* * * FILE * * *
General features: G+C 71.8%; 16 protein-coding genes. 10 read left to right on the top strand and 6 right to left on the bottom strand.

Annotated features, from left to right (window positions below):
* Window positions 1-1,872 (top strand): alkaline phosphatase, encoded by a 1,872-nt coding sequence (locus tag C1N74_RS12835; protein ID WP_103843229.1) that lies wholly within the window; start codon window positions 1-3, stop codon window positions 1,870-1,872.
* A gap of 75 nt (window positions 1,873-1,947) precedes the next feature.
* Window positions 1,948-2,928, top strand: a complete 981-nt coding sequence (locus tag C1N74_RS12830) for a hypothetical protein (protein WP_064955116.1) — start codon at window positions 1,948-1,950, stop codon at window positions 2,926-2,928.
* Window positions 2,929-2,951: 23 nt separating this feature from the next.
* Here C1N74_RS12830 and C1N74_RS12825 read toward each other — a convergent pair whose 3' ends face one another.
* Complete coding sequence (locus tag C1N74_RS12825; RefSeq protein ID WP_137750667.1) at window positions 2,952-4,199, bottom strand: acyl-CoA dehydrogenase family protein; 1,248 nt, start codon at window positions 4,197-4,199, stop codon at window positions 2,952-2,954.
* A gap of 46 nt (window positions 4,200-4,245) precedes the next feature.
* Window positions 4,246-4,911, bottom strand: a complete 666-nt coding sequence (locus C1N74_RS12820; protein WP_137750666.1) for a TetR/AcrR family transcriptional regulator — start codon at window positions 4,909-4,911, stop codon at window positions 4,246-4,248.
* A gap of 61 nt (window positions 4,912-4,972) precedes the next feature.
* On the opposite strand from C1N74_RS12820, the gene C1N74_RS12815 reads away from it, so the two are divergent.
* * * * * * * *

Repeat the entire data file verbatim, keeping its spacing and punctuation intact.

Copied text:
General features: G+C 71.8%; 16 protein-coding genes. 10 read left to right on the top strand and 6 right to left on the bottom strand.

Annotated features, from left to right (window positions below):
* Window positions 1-1,872 (top strand): alkaline phosphatase, encoded by a 1,872-nt coding sequence (locus tag C1N74_RS12835; protein ID WP_103843229.1) that lies wholly within the window; start codon window positions 1-3, stop codon window positions 1,870-1,872.
* A gap of 75 nt (window positions 1,873-1,947) precedes the next feature.
* Window positions 1,948-2,928, top strand: a complete 981-nt coding sequence (locus tag C1N74_RS12830) for a hypothetical protein (protein WP_064955116.1) — start codon at window positions 1,948-1,950, stop codon at window positions 2,926-2,928.
* Window positions 2,929-2,951: 23 nt separating this feature from the next.
* Here C1N74_RS12830 and C1N74_RS12825 read toward each other — a convergent pair whose 3' ends face one another.
* Complete coding sequence (locus tag C1N74_RS12825; RefSeq protein ID WP_137750667.1) at window positions 2,952-4,199, bottom strand: acyl-CoA dehydrogenase family protein; 1,248 nt, start codon at window positions 4,197-4,199, stop codon at window positions 2,952-2,954.
* A gap of 46 nt (window positions 4,200-4,245) precedes the next feature.
* Window positions 4,246-4,911, bottom strand: a complete 666-nt coding sequence (locus C1N74_RS12820; protein WP_137750666.1) for a TetR/AcrR family transcriptional regulator — start codon at window positions 4,909-4,911, stop codon at window positions 4,246-4,248.
* A gap of 61 nt (window positions 4,912-4,972) precedes the next feature.
* On the opposite strand from C1N74_RS12820, the gene C1N74_RS12815 reads away from it, so the two are divergent.